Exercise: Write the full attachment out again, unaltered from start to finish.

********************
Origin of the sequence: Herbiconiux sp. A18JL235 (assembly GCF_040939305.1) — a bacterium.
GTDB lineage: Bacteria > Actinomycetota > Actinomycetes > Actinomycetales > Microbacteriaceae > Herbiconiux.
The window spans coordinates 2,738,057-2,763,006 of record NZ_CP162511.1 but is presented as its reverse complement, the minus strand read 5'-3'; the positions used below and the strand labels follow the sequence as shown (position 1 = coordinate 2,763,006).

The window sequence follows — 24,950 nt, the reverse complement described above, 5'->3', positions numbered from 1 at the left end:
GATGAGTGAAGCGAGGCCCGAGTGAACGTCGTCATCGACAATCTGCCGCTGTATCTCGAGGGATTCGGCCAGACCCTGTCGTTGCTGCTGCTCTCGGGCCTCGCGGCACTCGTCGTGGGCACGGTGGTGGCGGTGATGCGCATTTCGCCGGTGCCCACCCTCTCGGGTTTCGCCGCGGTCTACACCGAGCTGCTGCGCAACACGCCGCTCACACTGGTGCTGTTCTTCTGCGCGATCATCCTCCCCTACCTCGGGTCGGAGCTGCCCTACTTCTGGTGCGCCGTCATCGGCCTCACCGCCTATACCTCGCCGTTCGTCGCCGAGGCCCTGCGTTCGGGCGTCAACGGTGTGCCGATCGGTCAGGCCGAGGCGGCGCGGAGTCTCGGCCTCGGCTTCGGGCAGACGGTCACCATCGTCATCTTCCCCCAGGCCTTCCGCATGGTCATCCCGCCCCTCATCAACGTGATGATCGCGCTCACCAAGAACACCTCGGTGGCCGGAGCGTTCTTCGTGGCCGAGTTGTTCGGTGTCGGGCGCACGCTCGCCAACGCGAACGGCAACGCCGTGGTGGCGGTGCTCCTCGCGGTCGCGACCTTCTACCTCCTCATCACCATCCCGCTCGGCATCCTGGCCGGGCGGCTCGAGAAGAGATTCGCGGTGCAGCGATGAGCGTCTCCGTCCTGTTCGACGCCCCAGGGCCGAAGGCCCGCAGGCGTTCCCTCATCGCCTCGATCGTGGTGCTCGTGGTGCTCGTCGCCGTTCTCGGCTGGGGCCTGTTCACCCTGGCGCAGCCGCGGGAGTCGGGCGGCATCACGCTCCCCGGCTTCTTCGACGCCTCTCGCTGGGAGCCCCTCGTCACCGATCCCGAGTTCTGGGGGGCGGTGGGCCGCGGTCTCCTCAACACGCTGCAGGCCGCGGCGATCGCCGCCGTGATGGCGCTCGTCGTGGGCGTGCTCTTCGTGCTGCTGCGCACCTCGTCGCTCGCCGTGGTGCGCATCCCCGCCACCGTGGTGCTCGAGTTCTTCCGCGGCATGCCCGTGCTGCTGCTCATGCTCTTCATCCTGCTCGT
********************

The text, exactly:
Origin of the sequence: Herbiconiux sp. A18JL235 (assembly GCF_040939305.1) — a bacterium.
GTDB lineage: Bacteria > Actinomycetota > Actinomycetes > Actinomycetales > Microbacteriaceae > Herbiconiux.
The window spans coordinates 2,738,057-2,763,006 of record NZ_CP162511.1 but is presented as its reverse complement, the minus strand read 5'-3'; the positions used below and the strand labels follow the sequence as shown (position 1 = coordinate 2,763,006).

The window sequence follows — 24,950 nt, the reverse complement described above, 5'->3', positions numbered from 1 at the left end:
GATGAGTGAAGCGAGGCCCGAGTGAACGTCGTCATCGACAATCTGCCGCTGTATCTCGAGGGATTCGGCCAGACCCTGTCGTTGCTGCTGCTCTCGGGCCTCGCGGCACTCGTCGTGGGCACGGTGGTGGCGGTGATGCGCATTTCGCCGGTGCCCACCCTCTCGGGTTTCGCCGCGGTCTACACCGAGCTGCTGCGCAACACGCCGCTCACACTGGTGCTGTTCTTCTGCGCGATCATCCTCCCCTACCTCGGGTCGGAGCTGCCCTACTTCTGGTGCGCCGTCATCGGCCTCACCGCCTATACCTCGCCGTTCGTCGCCGAGGCCCTGCGTTCGGGCGTCAACGGTGTGCCGATCGGTCAGGCCGAGGCGGCGCGGAGTCTCGGCCTCGGCTTCGGGCAGACGGTCACCATCGTCATCTTCCCCCAGGCCTTCCGCATGGTCATCCCGCCCCTCATCAACGTGATGATCGCGCTCACCAAGAACACCTCGGTGGCCGGAGCGTTCTTCGTGGCCGAGTTGTTCGGTGTCGGGCGCACGCTCGCCAACGCGAACGGCAACGCCGTGGTGGCGGTGCTCCTCGCGGTCGCGACCTTCTACCTCCTCATCACCATCCCGCTCGGCATCCTGGCCGGGCGGCTCGAGAAGAGATTCGCGGTGCAGCGATGAGCGTCTCCGTCCTGTTCGACGCCCCAGGGCCGAAGGCCCGCAGGCGTTCCCTCATCGCCTCGATCGTGGTGCTCGTGGTGCTCGTCGCCGTTCTCGGCTGGGGCCTGTTCACCCTGGCGCAGCCGCGGGAGTCGGGCGGCATCACGCTCCCCGGCTTCTTCGACGCCTCTCGCTGGGAGCCCCTCGTCACCGATCCCGAGTTCTGGGGGGCGGTGGGCCGCGGTCTCCTCAACACGCTGCAGGCCGCGGCGATCGCCGCCGTGATGGCGCTCGTCGTGGGCGTGCTCTTCGTGCTGCTGCGCACCTCGTCGCTCGCCGTGGTGCGCATCCCCGCCACCGTGGTGCTCGAGTTCTTCCGCGGCATGCCCGTGCTGCTGCTCATGCTCTTCATCCTGCTCGT